CORPORATE APPRECIATION LUNCHEON / KEYNOTE SPEAKER, KEVIN O'CONNELL
Tuesday, April 25th, 11:30am-1:30pm
The Corporate Appreciation Luncheon will explore the role that weather forecasters play in the complicated planning and execution of airfield traffic. Important decisions made by air traffic controllers and airport managers are based on data provided by weather forecasters on current weather conditions and predicted weather patterns.
We're pleased to have Kevin O'Connell, one of the nation's most respected and awarded weather forecasters as our Keynote Speaker. Kevin, Chief Weather Anchor for WGRZ-TV in Buffalo since 1993, will share his knowledge and a few stories about his vast experience as a nationally recognized weather forecaster and on-air personality. Learn more about Kevin O'Connell>
GENERAL SESSION I - SRE PROCUREMENT AND NAVIGATING THE AIP HANDBOOK
Monday, April 24th, 9am-9:45am
Equipment procurement can be a tricky subject and a complicated one at that. This general session aims to help you with this process by going over some basics of procurement and ways you can go about purchasing equipment. This includes using AIP funds and rules associated with using those funds. Examples will be given to further help explain some procurement processes. This will arm you with the knowledge to help make purchases a little easier to understand.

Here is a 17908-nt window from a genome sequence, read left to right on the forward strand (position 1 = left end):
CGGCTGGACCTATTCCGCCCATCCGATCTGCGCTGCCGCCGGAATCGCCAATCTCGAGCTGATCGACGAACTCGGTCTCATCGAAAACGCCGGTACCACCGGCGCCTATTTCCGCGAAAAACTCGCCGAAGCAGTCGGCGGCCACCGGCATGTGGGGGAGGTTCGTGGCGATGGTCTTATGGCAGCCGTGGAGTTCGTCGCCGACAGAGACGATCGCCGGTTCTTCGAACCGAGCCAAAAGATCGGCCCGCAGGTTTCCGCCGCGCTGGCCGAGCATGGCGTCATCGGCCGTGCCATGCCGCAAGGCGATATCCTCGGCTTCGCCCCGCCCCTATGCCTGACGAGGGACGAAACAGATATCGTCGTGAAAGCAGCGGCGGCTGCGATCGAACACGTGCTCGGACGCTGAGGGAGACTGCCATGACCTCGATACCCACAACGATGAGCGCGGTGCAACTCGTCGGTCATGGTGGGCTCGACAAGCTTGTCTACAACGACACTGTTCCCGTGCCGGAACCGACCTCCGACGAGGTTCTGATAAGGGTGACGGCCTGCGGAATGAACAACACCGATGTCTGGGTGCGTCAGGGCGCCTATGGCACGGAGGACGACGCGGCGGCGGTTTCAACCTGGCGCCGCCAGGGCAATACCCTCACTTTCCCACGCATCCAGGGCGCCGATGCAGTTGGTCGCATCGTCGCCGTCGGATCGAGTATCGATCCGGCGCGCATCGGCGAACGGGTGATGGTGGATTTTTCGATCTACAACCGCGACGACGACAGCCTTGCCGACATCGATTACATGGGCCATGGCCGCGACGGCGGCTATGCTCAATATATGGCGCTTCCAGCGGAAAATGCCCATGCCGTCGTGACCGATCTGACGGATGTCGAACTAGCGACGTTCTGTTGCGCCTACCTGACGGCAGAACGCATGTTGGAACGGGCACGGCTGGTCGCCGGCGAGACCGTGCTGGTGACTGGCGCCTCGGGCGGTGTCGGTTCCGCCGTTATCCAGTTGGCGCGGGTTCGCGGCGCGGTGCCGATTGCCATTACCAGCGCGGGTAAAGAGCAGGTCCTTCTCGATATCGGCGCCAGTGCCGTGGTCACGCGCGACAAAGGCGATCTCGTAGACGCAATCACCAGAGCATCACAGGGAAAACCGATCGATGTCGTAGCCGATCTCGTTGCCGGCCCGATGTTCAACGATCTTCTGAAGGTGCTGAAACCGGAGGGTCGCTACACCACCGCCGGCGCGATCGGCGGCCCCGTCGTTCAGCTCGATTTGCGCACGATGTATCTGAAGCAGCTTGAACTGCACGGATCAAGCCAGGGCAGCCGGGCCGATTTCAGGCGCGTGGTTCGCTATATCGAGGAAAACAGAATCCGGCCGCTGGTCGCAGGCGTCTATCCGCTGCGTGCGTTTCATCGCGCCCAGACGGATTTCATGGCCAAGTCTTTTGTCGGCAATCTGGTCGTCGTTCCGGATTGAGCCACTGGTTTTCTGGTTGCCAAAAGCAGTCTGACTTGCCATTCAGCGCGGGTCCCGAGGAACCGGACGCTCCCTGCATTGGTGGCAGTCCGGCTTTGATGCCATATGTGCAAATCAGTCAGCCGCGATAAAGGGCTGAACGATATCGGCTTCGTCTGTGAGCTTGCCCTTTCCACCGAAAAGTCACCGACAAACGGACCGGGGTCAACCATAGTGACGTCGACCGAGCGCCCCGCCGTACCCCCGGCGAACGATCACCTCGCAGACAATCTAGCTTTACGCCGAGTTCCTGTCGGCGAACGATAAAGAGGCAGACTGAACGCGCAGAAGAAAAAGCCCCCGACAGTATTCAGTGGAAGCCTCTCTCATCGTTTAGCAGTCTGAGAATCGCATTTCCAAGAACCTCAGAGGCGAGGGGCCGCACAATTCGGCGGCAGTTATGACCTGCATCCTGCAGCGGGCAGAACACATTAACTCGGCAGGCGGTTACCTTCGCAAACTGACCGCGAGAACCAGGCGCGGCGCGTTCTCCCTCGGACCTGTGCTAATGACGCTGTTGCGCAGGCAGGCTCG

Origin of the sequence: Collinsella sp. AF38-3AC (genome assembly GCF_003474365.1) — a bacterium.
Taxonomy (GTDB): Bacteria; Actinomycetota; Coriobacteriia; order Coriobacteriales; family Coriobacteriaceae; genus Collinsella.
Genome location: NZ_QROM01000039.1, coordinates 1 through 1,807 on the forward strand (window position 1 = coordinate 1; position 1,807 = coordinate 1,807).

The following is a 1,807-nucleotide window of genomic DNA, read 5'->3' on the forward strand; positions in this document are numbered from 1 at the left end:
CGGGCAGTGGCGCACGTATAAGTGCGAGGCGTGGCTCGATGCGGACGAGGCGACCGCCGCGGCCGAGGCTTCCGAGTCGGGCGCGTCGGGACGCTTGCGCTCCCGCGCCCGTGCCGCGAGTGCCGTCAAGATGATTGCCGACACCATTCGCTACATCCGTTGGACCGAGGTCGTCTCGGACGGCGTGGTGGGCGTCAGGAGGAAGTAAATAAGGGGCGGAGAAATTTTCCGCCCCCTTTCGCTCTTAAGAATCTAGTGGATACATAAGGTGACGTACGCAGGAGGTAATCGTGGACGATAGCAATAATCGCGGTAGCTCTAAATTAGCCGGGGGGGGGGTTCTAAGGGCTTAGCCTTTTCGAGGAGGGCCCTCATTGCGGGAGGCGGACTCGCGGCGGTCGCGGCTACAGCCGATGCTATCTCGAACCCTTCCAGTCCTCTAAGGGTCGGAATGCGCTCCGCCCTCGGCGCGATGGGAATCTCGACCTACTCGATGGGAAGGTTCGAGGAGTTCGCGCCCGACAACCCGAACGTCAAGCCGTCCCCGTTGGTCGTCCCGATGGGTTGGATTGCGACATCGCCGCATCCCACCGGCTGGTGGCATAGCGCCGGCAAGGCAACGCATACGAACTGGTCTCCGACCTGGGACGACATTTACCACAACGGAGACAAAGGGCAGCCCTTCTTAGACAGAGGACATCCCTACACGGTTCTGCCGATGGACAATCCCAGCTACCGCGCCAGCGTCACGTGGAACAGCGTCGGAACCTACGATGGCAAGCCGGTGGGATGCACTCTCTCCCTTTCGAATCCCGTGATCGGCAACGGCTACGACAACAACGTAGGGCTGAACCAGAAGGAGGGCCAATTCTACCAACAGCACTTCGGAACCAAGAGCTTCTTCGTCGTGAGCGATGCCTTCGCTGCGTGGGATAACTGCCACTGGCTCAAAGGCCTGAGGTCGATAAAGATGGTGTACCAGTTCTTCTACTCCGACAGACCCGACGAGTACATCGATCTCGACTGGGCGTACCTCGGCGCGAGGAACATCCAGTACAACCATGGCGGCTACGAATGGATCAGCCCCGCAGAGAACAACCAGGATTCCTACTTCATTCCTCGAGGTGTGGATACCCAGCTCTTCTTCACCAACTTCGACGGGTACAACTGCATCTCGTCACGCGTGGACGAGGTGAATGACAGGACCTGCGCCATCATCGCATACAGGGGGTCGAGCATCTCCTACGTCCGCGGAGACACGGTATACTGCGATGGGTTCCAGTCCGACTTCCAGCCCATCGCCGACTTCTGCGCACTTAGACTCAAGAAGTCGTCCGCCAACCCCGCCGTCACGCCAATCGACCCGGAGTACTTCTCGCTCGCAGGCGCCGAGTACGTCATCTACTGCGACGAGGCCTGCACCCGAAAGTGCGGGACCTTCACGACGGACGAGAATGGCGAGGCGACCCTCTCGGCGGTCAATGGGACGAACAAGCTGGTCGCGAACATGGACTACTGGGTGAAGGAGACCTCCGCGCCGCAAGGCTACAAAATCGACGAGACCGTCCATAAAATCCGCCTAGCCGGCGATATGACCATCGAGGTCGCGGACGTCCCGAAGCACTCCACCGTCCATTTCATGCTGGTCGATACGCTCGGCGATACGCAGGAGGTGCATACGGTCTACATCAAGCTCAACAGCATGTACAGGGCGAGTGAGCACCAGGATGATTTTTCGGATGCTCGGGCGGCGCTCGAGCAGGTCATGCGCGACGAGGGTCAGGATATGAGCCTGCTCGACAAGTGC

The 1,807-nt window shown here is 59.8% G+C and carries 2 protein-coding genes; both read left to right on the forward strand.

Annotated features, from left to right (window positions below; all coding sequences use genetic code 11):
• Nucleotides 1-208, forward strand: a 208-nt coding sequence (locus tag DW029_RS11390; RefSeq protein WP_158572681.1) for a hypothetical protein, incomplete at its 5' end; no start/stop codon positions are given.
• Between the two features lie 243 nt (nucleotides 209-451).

Speaker: Mike Rottinghaus, FAA, Program Analyst, Airport Improvement Program
GENERAL SESSION II - TALPA – STAKEHOLDER PERSPECTIVES ON FIRST SEASON AFTER IMPLEMENTATION
Monday, April 24th, 11am-12:30pm
Takeoff and Landing Performance Assessment (TALPA) is a great example where aviation industry stakeholders came together to find a collaborative solution to a safety critical challenge. After a decade in development the innovative field condition reporting procedures took effect October 1st, 2016. Did the theory hold up in practice? Representatives from the FAA, airline and general aviation pilots, air traffic controllers, and airports of various sizes will share their perspectives.
Steven J. Cipolla, Airfield Supervisor, Buffalo Niagara International Airport
Chuck Enders, Aviation Safety Inspector, Air Carrier Operations, Federal Aviation Administration (FAA)
William L. Geoghagan, Terminal Technology Coordinator, National Air Traffic Controllers Association (NATCA)
First Officer Bryan G. Lesko, Chairman, Aircraft Design and Operations Group, Air Line Pilots Association (ALPA)
Steven Luke, ACE, Airport Operations Shift Manager, Boston Logan Airport, Massachusetts Port Authority
Rosemary Rizzo, A.A.E., ACE, Airport Operations Supervisor, DM Airports, LTD., Morristown Airport
GENERAL SESSION III - SNOW MELTERS
Tuesday, April 25th, 8:15am-10:00am